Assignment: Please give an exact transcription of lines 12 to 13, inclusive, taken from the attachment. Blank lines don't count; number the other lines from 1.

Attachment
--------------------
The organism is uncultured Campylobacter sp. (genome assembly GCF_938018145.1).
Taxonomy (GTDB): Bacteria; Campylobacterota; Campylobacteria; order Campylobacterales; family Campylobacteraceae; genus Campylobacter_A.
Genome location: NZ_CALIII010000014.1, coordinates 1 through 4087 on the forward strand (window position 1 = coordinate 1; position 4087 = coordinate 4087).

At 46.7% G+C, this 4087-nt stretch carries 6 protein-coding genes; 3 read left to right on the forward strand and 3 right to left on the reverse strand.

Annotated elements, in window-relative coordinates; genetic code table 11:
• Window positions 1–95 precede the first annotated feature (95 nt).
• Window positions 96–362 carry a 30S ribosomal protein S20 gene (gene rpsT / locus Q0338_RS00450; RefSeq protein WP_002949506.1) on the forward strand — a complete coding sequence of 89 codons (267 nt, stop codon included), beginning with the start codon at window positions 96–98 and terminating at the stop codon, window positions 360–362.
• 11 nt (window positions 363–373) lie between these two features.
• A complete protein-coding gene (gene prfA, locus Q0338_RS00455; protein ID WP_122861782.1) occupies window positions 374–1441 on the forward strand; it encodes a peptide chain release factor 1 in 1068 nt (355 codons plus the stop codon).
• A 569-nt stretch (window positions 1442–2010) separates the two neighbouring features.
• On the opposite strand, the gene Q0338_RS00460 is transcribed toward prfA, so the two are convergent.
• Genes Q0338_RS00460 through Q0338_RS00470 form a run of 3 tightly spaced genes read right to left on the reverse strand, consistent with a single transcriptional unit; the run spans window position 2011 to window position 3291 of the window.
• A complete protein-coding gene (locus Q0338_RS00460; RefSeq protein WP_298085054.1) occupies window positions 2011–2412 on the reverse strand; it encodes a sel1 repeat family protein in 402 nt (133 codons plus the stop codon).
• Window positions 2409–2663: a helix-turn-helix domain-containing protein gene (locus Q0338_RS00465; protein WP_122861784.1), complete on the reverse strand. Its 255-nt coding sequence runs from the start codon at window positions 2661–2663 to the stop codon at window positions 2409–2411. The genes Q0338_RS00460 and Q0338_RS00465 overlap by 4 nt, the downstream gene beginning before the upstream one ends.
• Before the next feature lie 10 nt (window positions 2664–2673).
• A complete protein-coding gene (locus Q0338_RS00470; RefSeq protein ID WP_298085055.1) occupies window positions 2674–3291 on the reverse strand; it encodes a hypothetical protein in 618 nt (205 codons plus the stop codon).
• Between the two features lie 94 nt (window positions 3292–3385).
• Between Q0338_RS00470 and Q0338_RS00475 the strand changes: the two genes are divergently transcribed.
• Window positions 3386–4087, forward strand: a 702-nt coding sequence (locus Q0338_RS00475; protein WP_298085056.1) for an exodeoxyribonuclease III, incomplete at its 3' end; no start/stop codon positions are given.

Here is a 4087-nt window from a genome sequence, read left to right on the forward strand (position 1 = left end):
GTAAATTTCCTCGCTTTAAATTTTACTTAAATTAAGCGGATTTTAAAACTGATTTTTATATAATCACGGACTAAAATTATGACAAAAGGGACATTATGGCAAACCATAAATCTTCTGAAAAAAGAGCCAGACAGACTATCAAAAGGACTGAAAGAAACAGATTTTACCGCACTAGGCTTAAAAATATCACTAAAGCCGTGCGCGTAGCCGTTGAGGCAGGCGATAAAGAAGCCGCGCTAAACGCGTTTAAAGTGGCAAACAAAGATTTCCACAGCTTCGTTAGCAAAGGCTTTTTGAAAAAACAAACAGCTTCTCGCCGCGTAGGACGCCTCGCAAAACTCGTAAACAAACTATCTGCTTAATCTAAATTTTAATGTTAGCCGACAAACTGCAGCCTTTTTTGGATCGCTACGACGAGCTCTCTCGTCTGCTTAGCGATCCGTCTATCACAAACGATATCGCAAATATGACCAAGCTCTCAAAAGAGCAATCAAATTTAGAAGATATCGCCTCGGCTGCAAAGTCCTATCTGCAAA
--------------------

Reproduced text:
• Genes Q0338_RS00460 through Q0338_RS00470 form a run of 3 tightly spaced genes read right to left on the reverse strand, consistent with a single transcriptional unit; the run spans window position 2011 to window position 3291 of the window.
• A complete protein-coding gene (locus Q0338_RS00460; RefSeq protein WP_298085054.1) occupies window positions 2011–2412 on the reverse strand; it encodes a sel1 repeat family protein in 402 nt (133 codons plus the stop codon).